All the stuff I screwed up during my product launch

When I was 7 years old, my brother and I opened up a baseball card shop.

It was my first “business.”

Yes, we sold them out of the window of our bedroom.

No, we never made any profit.

In fact, on our first day of business we got scammed. This big kid from down the street came and pillaged through a basket of crappy cards we had lying to the side.

Then after a few minutes of digging through the basket, he offered us $20 for the entire thing.

If you’ll remember back to when you were 7 years old, $20 was the modern-day equivalent of a brand new car.



What we didn’t know at the time was that he had swiped our Bo Jackson rookie card from the top of another pile and put it at the bottom of the pile in the basket.

Scamming his way to a $100 card.

Hours after the transaction went down we discovered our mistake and realized we’d been had.

Lesson. Learned.

It’s really easy to look at sexy headlines like the ones I’ve used over the past few weeks and think everything has been all roses and butterflies.

“How we used a Post-Launch Sequence to add $40,684 in sales”

“How to launch an online course and make $220,750 in 10 days”

The truth is… under the hood… I screwed a bunch of stuff up.

I learned a lot of lessons.

Disappointed quite a few people.

Lost a good bit of money.

Today I want to share those lessons with you, so that when you launch your next product you don’t repeat the same dumb mistakes I’ve made.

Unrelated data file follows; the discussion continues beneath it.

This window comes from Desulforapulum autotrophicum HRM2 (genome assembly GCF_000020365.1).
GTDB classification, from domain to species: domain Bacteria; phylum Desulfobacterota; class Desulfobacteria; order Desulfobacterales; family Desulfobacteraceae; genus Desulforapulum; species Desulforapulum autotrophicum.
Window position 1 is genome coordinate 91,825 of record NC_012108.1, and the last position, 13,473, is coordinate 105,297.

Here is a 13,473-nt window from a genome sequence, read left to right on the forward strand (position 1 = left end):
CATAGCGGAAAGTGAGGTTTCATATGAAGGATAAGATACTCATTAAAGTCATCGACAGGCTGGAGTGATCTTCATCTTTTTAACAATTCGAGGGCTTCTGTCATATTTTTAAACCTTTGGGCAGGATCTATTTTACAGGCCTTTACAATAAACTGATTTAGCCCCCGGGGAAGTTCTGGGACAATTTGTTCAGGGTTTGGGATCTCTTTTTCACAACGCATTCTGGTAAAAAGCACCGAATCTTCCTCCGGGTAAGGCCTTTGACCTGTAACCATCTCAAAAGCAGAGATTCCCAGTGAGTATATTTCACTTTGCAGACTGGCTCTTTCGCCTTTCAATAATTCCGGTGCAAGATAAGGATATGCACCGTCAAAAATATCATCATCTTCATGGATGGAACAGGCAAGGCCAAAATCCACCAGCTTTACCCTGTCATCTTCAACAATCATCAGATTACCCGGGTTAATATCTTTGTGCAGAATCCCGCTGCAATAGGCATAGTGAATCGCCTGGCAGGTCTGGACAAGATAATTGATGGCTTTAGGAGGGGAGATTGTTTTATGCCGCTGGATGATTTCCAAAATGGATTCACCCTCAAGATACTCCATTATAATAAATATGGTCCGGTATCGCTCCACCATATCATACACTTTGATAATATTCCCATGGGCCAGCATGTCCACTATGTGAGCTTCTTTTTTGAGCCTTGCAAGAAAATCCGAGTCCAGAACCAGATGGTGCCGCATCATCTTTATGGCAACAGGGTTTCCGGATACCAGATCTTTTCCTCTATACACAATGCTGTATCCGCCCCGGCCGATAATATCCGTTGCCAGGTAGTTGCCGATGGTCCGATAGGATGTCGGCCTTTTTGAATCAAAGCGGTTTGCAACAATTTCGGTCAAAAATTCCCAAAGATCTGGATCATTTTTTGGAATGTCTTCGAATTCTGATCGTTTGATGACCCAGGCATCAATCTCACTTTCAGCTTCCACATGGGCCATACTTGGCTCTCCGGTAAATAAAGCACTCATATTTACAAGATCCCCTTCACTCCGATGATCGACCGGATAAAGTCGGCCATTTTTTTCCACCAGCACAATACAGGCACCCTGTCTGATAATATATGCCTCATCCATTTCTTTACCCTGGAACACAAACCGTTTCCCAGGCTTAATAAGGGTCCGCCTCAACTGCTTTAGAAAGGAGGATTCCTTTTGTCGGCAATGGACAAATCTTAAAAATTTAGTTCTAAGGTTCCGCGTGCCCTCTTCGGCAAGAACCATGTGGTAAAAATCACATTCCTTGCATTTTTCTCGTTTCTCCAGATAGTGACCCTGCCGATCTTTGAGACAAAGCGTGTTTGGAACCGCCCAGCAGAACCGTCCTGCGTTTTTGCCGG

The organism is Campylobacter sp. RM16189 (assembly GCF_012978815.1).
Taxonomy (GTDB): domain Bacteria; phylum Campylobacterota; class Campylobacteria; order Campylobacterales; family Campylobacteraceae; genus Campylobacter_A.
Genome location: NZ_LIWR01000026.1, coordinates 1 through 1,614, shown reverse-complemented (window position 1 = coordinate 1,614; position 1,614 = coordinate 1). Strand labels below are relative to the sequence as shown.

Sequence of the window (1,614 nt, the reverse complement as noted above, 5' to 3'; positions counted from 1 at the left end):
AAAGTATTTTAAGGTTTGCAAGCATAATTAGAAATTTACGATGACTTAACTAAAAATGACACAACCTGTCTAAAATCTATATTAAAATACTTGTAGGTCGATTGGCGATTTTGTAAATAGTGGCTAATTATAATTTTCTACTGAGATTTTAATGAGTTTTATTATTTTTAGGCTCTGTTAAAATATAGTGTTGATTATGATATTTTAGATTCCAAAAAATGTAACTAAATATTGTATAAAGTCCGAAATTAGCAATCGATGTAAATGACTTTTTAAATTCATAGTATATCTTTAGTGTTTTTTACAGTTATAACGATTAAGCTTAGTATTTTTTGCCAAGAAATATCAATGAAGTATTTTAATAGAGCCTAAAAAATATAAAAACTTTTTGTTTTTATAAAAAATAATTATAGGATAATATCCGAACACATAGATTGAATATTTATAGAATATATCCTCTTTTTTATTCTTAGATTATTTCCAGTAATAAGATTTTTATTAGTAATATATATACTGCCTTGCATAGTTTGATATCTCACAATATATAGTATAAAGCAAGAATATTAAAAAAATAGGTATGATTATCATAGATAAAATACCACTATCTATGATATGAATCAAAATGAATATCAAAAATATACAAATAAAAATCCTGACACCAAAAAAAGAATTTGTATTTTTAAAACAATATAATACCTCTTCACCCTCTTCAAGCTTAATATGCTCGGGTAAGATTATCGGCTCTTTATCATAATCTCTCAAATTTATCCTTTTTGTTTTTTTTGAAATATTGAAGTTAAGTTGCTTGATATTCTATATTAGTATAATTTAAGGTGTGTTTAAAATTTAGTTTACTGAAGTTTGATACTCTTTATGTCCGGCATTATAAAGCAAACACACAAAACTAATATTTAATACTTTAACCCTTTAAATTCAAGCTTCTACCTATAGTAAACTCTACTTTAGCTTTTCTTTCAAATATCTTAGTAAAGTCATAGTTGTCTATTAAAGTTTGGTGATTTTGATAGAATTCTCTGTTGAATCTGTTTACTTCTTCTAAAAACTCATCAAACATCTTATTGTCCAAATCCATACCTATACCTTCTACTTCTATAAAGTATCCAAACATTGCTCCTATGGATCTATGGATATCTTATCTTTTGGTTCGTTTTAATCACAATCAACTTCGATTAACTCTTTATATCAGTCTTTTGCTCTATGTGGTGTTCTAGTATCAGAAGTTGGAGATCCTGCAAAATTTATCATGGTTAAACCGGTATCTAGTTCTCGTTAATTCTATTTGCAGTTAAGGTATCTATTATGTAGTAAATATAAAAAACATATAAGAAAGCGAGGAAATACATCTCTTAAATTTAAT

If you just landed on this post, this is the fifth article in a series recapping the launch of my course

• Lesson 1: How to launch an online course (and make $200,000)

• Lesson 2: How to use a post-launch series when launching your course

• Lesson 3: Key Lesson: You must be able to “Figure it Out”

• Lesson 4: How to quickly price your online course

Three Things I Screwed Up

Thing #1: Too aggressive with people who weren’t interested

When you are doing a product launch to your email list, you really are launching to two different lists.

List #1: The people who are potentially interested in what you have to sell.

List #2: The people who aren’t even close to being interested.

Derek Halpern calls this the Yes Line.

Think about it like this…

The mistake I made was trying to use the same way to sell the course to both types of people.

I sent a total of 26 emails over a 10-day period.

I don’t regret the volume of email I sent. When it comes time to sell, I am completely unashamed of selling.

However, no one likes a pushy salesman.

And to the people on List #2, the ones not even close to being interested, I came across as a pushy salesman.